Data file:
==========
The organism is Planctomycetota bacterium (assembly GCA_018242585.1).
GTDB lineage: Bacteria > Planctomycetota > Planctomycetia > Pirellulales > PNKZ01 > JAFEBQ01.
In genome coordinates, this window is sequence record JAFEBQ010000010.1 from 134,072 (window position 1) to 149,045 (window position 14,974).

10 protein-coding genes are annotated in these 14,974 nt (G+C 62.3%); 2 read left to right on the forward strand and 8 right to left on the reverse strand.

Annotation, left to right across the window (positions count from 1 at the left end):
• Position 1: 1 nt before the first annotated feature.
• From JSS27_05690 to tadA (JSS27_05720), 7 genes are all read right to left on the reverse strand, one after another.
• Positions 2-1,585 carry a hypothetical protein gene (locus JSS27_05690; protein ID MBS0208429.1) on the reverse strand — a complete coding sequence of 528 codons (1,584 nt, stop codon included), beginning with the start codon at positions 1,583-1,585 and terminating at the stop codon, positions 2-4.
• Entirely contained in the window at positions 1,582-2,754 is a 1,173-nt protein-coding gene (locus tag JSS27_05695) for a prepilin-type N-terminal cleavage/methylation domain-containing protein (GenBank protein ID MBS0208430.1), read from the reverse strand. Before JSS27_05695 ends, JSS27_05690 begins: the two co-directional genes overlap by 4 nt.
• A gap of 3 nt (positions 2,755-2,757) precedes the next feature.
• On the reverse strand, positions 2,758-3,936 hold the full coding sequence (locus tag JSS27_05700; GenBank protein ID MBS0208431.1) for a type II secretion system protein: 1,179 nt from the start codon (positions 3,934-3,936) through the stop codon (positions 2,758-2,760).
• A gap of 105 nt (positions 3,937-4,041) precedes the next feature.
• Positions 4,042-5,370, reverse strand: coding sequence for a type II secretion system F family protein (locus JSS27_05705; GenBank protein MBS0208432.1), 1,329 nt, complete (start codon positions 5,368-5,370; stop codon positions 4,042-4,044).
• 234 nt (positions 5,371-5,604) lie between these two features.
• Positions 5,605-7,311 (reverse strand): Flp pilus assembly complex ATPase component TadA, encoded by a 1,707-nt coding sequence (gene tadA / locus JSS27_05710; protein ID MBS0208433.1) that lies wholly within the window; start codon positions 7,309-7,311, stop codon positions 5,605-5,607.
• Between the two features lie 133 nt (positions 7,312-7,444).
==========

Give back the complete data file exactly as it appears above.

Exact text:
The organism is Planctomycetota bacterium (assembly GCA_018242585.1).
GTDB lineage: Bacteria > Planctomycetota > Planctomycetia > Pirellulales > PNKZ01 > JAFEBQ01.
In genome coordinates, this window is sequence record JAFEBQ010000010.1 from 134,072 (window position 1) to 149,045 (window position 14,974).

10 protein-coding genes are annotated in these 14,974 nt (G+C 62.3%); 2 read left to right on the forward strand and 8 right to left on the reverse strand.

Annotation, left to right across the window (positions count from 1 at the left end):
• Position 1: 1 nt before the first annotated feature.
• From JSS27_05690 to tadA (JSS27_05720), 7 genes are all read right to left on the reverse strand, one after another.
• Positions 2-1,585 carry a hypothetical protein gene (locus JSS27_05690; protein ID MBS0208429.1) on the reverse strand — a complete coding sequence of 528 codons (1,584 nt, stop codon included), beginning with the start codon at positions 1,583-1,585 and terminating at the stop codon, positions 2-4.
• Entirely contained in the window at positions 1,582-2,754 is a 1,173-nt protein-coding gene (locus tag JSS27_05695) for a prepilin-type N-terminal cleavage/methylation domain-containing protein (GenBank protein ID MBS0208430.1), read from the reverse strand. Before JSS27_05695 ends, JSS27_05690 begins: the two co-directional genes overlap by 4 nt.
• A gap of 3 nt (positions 2,755-2,757) precedes the next feature.
• On the reverse strand, positions 2,758-3,936 hold the full coding sequence (locus tag JSS27_05700; GenBank protein ID MBS0208431.1) for a type II secretion system protein: 1,179 nt from the start codon (positions 3,934-3,936) through the stop codon (positions 2,758-2,760).
• A gap of 105 nt (positions 3,937-4,041) precedes the next feature.
• Positions 4,042-5,370, reverse strand: coding sequence for a type II secretion system F family protein (locus JSS27_05705; GenBank protein MBS0208432.1), 1,329 nt, complete (start codon positions 5,368-5,370; stop codon positions 4,042-4,044).
• 234 nt (positions 5,371-5,604) lie between these two features.
• Positions 5,605-7,311 (reverse strand): Flp pilus assembly complex ATPase component TadA, encoded by a 1,707-nt coding sequence (gene tadA / locus JSS27_05710; protein ID MBS0208433.1) that lies wholly within the window; start codon positions 7,309-7,311, stop codon positions 5,605-5,607.
• Between the two features lie 133 nt (positions 7,312-7,444).